Therassia lies to the west of Santorini and is in many respects its smaller mirror image. A part of Santorini before the volcano decided otherwise, Therassia has a gorgeous main town, Manolas, with white sugar-cube houses and the occasional dash of color. Home to approximately 300 people, Manolas is connected to the small port of Korfos via a winding hairpin path. Besides a reasonable number of places to stay, the island has seen little development and is comparatively pristine, with small restaurants and grocer’s shops that double as local cafes. This makes it ideal for day trips, longer tranquil breaks from the cosmopolitan scene across the pond, and bike rides and walks on the mild side –say to Potamos, the island’s second largest town. Some of the biggest names in 19th century archaeology converged on Therassia, the result of a serendipitous discovery when the soil of Santorini and Therassia provided some of the raw materials for the Suez Canal. It is the same very special soil that today sustains the island’s delectable local products, including cheese, zucchinis and fava.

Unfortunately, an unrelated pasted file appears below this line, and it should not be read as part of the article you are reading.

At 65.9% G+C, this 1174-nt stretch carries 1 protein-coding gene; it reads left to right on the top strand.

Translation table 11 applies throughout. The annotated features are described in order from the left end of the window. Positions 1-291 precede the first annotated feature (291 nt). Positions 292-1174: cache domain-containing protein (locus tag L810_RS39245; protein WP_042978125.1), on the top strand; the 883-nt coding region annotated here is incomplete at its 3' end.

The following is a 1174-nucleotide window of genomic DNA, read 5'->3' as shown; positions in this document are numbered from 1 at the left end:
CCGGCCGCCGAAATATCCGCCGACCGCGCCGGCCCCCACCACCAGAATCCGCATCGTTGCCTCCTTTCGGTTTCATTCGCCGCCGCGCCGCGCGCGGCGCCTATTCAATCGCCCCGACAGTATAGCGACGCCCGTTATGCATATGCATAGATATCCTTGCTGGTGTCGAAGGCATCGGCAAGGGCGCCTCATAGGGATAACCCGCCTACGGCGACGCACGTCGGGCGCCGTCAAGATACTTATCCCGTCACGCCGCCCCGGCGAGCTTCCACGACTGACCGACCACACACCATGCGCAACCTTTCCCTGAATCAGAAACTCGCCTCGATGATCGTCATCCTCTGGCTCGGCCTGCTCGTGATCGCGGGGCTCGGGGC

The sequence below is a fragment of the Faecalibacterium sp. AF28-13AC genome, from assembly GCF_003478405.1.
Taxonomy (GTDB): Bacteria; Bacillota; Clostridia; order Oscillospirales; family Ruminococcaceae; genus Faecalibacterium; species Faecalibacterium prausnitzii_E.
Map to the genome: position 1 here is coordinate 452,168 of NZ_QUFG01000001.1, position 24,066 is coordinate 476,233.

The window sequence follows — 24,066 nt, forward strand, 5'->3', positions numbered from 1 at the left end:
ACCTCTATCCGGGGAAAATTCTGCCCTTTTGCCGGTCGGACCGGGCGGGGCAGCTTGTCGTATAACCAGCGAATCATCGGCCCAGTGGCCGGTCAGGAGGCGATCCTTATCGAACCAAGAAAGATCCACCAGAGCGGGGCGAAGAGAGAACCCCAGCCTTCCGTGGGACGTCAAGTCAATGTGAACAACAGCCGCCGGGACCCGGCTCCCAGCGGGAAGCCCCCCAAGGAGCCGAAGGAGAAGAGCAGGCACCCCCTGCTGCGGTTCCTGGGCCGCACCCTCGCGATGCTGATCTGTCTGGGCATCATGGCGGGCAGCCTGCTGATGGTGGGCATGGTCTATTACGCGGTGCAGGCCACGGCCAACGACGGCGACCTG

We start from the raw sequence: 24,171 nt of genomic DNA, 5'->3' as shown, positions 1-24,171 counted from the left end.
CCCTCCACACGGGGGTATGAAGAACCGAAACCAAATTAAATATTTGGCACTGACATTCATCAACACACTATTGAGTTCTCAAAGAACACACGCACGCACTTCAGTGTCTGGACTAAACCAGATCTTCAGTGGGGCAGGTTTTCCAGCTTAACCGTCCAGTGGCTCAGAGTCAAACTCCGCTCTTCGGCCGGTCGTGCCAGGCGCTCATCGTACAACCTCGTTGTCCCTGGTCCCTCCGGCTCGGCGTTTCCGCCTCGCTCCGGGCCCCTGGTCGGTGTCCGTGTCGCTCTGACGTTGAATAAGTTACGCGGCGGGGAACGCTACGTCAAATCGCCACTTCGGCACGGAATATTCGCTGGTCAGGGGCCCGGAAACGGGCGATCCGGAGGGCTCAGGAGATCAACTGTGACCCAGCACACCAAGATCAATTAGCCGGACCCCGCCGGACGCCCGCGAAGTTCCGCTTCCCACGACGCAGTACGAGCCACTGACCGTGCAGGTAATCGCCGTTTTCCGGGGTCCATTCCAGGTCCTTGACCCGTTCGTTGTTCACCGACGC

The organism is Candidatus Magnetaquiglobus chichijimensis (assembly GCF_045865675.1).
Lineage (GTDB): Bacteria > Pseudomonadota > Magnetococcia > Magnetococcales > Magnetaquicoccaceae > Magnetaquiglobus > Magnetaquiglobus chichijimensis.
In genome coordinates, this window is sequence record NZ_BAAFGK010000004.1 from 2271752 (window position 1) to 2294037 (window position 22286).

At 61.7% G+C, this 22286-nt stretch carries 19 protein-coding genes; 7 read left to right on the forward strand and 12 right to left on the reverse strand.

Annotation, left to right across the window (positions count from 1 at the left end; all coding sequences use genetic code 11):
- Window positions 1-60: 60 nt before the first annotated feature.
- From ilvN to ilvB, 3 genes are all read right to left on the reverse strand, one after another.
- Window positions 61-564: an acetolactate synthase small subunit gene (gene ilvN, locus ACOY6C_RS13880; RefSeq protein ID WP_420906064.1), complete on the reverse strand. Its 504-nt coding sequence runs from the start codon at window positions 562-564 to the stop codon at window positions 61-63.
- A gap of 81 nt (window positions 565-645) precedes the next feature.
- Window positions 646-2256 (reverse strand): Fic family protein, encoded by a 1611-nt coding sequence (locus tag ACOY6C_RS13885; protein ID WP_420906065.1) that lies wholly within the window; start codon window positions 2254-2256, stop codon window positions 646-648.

Almost every spot on Therassia’s precipitous east coast is a postcard-perfect portrait of the caldera, Palea Kameni, Nea Kameni and of course Santorini, looking much like a distant snow-capped mountain range. The island’s hinterland is home to no fewer than 21 churches, including the monastery of the Dormition of the Mother of God (Koimisis Theotokou) built in 1872. The Panagia ton Eisodion church is another architectural gem at Agrilia, which together with Kera are the island’s two ghost towns, though there seem to be plans for their revival. There is a fairly good selection of swimming spots accessible by boat, besides the more accessible black sands of Riva, home to the church of Agia Irini that gave its name to Santorini, and the pebble beach of Korfos. These are two perfectly reasonable choices in addition to other fortuitous discoveries as the island slants towards the water on its western coast.
The Dormition monastery offers a spectacular view of the entire caldera and the volcanic islets.
Kera and Agrilia, the island’s two ghost towns abandoned almost 40 years ago.